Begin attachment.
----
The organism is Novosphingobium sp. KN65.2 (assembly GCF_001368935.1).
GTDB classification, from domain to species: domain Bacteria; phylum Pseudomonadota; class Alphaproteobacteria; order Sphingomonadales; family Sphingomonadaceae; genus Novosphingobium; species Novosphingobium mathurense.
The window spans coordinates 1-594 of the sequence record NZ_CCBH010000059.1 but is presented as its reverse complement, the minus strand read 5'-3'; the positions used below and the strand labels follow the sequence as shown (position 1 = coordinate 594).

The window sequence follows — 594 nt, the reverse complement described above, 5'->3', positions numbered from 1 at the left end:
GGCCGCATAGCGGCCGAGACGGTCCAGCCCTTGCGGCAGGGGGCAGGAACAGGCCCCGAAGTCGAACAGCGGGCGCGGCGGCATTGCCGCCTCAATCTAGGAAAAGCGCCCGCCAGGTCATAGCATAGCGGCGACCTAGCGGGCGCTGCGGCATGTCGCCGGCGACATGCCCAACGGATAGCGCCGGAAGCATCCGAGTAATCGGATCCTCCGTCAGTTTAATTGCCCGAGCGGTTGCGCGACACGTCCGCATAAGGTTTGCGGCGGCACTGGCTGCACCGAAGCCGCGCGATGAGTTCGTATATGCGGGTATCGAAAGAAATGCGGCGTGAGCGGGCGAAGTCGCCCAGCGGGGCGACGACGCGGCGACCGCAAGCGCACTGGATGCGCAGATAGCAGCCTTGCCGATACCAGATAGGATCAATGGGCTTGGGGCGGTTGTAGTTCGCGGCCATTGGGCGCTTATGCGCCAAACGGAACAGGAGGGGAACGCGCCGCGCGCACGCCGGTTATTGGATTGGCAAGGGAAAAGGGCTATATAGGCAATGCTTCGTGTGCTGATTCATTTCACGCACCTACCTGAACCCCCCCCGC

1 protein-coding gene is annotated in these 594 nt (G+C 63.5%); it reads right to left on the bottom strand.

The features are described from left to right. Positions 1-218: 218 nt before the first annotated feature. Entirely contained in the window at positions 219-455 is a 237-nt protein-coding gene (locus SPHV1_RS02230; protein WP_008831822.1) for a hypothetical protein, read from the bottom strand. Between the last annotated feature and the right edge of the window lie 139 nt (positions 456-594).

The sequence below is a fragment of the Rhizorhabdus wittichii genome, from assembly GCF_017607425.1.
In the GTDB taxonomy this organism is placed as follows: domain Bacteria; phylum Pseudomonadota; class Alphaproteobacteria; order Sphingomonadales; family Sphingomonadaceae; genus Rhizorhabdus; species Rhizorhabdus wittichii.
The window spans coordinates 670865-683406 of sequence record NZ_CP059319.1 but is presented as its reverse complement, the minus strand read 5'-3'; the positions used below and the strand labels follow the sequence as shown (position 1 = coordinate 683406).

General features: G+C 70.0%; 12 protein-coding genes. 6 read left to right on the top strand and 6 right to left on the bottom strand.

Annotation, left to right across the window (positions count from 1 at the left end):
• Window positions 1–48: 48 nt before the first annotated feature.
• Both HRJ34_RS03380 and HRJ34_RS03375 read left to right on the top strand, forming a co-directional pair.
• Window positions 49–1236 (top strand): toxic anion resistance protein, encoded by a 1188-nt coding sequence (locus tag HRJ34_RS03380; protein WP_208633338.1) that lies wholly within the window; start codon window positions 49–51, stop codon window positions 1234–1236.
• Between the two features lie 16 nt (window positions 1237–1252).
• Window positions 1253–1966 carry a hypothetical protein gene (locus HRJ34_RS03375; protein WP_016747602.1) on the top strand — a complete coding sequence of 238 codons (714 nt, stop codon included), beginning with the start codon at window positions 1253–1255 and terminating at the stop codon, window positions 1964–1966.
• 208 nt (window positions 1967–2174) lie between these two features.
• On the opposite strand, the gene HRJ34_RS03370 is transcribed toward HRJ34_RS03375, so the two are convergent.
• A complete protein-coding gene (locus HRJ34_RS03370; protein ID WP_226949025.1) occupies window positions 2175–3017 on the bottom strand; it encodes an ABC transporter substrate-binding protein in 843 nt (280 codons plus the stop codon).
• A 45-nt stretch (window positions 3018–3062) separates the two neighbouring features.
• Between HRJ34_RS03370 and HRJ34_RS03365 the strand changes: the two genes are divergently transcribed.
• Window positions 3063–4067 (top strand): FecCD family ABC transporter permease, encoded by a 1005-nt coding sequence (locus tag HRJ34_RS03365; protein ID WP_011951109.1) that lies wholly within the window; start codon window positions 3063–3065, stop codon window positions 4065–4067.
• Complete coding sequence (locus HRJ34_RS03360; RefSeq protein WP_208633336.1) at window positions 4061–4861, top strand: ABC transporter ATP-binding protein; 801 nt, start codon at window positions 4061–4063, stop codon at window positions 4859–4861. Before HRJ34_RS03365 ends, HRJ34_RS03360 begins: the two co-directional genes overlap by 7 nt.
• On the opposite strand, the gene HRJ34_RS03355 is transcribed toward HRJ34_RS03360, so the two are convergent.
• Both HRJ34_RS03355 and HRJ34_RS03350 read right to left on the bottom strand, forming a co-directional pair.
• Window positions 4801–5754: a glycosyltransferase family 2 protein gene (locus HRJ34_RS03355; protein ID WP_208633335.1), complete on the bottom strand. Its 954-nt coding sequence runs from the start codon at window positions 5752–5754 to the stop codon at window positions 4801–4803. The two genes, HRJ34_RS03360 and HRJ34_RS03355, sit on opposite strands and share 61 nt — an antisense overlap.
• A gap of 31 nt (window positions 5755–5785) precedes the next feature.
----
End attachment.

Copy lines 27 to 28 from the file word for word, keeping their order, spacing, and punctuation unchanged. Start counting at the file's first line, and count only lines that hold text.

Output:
• Window positions 4801–5754: a glycosyltransferase family 2 protein gene (locus HRJ34_RS03355; protein ID WP_208633335.1), complete on the bottom strand. Its 954-nt coding sequence runs from the start codon at window positions 5752–5754 to the stop codon at window positions 4801–4803. The two genes, HRJ34_RS03360 and HRJ34_RS03355, sit on opposite strands and share 61 nt — an antisense overlap.
• A gap of 31 nt (window positions 5755–5785) precedes the next feature.